Alternative History
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Bradford Claude "Brad" Dourif (/ˈdɔrɨf/; born March 18, 1950) is an American actor who gained early fame for his portrayal of Billy Bibbit in One Flew Over the Cuckoo's Nest, and has since appeared in a number of memorable roles. He is best known for his leading role as Freddy Krueger in A Nightmare on Elm Street franchise, Deputy Clinton Pell in Mississippi Burning and Grima Wormtongue in Star Wars.

He is an frequent collaborator of director Wes Craven, which the first film he stared was Wes Craven's Panic and later become worldwide known by playing Freddy Krueger.

Early Life

Dourif was born in Huntington, West Virginia, the son of Joan Mavis Felton (née Bradford), an actress, and Jean Henri Dourif, an art collector who owned and operated a dye factory.[2][3] His paternal grandparents emigrated from France, and his paternal grandfather co-founded the Standard Ultramarine and Color Company in Huntington. After Dourif's father died in 1953, his mother remarried champion golfer William C. Campbell, who helped raise Dourif and his five siblings (four sisters and one brother). From 1963 to 1965, Dourif attended the private Aiken Preparatory School in Aiken, South Carolina. There he pursued his interests in art and acting. Although he briefly considered becoming a flower arranger, he was eventually inspired to become an actor by his mother's participation as an actress in a community theater called "Give me Shelter". After Aiken Prep, he attended another private school, Fountain Valley School in Colorado Springs, Colorado, graduating in 1968. He attended Marshall University for a time, before quitting college and moving to New York City to study acting on the advice of actress Conchata Ferrell.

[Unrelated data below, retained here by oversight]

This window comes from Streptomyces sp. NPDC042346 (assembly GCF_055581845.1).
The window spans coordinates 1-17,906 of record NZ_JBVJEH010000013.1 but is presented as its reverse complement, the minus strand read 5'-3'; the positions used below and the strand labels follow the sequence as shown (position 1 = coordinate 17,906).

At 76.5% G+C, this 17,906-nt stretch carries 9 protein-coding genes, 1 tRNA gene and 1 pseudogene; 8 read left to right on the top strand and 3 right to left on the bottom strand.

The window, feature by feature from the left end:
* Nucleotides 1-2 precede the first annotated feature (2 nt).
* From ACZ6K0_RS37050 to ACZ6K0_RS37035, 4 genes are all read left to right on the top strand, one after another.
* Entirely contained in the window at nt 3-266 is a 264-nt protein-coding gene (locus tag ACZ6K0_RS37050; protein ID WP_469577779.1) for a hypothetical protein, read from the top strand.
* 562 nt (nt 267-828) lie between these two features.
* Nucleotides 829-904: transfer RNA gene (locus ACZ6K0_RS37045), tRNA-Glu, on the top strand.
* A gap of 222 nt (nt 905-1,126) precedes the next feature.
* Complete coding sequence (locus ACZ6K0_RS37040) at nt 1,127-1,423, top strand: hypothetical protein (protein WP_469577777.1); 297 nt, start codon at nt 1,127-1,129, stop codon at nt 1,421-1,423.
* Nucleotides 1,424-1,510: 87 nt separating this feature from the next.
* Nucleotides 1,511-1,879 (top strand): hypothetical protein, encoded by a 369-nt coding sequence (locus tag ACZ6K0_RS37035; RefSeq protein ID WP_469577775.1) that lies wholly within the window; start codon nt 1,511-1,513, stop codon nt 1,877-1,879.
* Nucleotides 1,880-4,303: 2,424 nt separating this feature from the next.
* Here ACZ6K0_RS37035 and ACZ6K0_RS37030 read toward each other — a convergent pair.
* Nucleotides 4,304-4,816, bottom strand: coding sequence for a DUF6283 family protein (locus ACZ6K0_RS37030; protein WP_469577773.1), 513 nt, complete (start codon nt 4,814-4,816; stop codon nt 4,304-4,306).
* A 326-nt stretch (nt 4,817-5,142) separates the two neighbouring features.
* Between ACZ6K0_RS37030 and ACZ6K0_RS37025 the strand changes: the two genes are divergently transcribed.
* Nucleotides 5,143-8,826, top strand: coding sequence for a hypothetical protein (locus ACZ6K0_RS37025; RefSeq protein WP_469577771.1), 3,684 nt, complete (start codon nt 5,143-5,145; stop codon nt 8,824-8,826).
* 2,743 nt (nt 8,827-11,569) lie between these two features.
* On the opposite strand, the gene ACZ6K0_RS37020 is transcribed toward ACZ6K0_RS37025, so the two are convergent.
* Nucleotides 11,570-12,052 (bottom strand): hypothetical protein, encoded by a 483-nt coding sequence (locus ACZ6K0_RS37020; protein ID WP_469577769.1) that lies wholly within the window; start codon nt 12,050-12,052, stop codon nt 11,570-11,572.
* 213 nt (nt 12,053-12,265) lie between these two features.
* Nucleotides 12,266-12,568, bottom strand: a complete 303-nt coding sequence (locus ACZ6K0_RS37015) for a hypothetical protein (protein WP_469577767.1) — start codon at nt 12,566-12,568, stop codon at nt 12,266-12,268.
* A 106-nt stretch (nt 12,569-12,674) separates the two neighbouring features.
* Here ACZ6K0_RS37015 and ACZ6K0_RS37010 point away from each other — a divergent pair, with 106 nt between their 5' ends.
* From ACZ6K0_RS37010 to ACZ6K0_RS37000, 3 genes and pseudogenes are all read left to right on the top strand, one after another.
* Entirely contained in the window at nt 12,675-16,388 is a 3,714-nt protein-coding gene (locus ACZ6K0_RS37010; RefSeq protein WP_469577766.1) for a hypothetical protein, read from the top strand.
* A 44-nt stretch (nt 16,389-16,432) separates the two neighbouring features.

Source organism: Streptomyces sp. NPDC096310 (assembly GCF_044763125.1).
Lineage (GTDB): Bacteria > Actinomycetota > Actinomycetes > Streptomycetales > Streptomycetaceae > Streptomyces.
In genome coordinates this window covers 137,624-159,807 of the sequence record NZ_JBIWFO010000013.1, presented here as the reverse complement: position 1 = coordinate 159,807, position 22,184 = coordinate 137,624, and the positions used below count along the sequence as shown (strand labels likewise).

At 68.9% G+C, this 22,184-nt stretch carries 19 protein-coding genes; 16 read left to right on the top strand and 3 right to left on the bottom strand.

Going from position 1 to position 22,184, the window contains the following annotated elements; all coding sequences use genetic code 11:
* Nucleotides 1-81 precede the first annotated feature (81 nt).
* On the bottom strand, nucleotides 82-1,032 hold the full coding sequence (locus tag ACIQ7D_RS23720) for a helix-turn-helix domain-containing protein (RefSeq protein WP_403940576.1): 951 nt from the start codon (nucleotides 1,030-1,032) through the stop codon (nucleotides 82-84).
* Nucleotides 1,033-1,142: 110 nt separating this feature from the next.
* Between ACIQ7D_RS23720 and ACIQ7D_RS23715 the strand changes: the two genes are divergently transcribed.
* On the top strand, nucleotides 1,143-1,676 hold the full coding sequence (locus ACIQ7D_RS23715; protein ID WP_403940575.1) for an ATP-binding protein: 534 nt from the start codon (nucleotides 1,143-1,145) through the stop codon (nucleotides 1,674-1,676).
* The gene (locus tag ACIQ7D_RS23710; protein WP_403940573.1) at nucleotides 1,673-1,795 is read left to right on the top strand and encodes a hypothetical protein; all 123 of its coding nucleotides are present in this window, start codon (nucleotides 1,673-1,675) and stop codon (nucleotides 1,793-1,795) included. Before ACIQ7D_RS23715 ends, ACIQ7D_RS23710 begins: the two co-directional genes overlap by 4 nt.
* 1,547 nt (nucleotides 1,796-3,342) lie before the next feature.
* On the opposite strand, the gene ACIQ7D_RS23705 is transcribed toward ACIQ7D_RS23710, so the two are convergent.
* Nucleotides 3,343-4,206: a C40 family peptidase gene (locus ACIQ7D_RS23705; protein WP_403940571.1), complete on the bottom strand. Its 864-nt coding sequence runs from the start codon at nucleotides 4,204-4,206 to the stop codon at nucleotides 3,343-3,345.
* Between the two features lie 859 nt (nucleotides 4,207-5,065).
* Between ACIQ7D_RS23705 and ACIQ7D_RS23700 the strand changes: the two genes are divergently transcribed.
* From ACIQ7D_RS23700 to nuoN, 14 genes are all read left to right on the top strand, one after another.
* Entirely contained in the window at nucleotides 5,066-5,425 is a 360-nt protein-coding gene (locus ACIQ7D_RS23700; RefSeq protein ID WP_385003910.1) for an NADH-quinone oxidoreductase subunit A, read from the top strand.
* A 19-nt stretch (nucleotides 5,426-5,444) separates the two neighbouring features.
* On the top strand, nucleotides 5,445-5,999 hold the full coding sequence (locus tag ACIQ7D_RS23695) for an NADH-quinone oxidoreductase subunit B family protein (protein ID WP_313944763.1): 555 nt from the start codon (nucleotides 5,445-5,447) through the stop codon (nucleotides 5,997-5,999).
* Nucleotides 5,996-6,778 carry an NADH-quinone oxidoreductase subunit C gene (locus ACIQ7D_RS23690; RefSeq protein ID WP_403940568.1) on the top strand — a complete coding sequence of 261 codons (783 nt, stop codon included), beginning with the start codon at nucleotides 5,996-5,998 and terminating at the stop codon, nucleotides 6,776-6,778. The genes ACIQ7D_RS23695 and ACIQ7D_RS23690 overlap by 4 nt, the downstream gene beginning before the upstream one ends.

Wanting a feature film debut, Dourif was briefly considered for the part of Han Solo in the 1977 film Lord of the Rings while visiting his close friend, Mark Hamill, who would later be cast in the film as Luke Skywalker, for which role Dourif actually auditioned.

But after such typecasting, Dourif acted out a role jarringly against type: the psychotic burn victim and child murderer Freddy Krueger in Wes Craven's 1984 hugely successful A Nightmare on Elm Street. This role catapulted him to nationally syndicated fame, and Dourif became the first new horror movie star since Sir Christopher Lee and Peter Cushing in the 1960s.